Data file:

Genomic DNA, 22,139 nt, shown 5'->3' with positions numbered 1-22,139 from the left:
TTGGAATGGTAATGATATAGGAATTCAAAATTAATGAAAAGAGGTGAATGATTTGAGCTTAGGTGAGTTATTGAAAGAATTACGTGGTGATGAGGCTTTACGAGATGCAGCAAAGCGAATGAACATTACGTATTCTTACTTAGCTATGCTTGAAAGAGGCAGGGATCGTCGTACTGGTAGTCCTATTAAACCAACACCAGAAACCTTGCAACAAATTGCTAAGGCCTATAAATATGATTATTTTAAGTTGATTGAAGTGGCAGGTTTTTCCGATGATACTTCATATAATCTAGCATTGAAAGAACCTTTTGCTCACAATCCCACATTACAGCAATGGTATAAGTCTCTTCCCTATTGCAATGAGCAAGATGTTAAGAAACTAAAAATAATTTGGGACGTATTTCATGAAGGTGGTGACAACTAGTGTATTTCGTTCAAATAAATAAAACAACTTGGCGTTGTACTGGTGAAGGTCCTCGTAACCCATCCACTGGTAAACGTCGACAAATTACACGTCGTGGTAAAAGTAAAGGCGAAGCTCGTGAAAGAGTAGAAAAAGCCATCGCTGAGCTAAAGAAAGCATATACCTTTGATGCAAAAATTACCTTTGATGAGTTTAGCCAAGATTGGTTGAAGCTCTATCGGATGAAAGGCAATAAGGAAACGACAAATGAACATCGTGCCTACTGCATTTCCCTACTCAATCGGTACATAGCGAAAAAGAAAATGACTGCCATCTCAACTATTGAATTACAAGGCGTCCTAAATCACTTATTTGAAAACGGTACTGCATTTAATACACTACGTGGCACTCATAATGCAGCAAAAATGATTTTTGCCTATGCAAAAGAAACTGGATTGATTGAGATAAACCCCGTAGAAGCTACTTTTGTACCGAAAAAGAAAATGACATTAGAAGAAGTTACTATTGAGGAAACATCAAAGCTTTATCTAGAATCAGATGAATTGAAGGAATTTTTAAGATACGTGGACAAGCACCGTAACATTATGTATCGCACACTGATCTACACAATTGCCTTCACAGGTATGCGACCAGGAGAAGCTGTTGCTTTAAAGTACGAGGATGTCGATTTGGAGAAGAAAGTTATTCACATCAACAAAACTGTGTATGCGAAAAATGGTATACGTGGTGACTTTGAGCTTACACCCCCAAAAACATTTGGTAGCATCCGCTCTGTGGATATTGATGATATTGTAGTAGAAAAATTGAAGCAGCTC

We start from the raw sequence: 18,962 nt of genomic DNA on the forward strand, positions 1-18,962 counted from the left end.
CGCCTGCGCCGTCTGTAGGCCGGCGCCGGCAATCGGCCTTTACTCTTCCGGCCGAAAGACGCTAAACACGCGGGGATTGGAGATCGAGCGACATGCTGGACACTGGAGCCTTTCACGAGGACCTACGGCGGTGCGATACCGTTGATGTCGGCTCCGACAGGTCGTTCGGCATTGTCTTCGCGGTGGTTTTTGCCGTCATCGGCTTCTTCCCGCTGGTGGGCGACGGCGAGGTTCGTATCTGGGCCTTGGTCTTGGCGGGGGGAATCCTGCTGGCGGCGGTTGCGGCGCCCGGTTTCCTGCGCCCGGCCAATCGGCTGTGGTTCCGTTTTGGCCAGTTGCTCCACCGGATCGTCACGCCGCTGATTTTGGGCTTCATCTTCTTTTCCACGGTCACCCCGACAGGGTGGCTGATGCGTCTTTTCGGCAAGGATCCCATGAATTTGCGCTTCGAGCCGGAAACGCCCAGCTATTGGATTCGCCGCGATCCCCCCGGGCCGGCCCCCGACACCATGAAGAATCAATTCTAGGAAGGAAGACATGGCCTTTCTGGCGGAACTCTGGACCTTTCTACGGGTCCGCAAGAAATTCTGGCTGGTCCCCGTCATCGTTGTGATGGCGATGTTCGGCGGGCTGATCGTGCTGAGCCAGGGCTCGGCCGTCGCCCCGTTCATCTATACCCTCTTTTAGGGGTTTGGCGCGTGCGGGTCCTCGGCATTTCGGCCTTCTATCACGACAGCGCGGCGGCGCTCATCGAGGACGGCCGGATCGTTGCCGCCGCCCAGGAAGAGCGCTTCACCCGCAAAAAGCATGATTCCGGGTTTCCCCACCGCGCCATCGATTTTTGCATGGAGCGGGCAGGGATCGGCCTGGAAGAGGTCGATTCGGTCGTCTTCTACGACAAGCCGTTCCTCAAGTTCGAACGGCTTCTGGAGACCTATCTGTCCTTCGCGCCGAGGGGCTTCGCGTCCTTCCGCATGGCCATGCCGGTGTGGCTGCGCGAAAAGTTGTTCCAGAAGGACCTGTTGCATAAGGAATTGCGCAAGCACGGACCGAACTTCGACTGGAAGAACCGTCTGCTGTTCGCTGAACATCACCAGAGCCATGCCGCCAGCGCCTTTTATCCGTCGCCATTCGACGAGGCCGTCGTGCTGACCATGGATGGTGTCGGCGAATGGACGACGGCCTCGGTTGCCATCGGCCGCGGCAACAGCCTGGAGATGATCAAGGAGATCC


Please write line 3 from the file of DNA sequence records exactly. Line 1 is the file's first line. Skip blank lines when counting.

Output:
We start from the raw sequence: 18,962 nt of genomic DNA on the forward strand, positions 1-18,962 counted from the left end.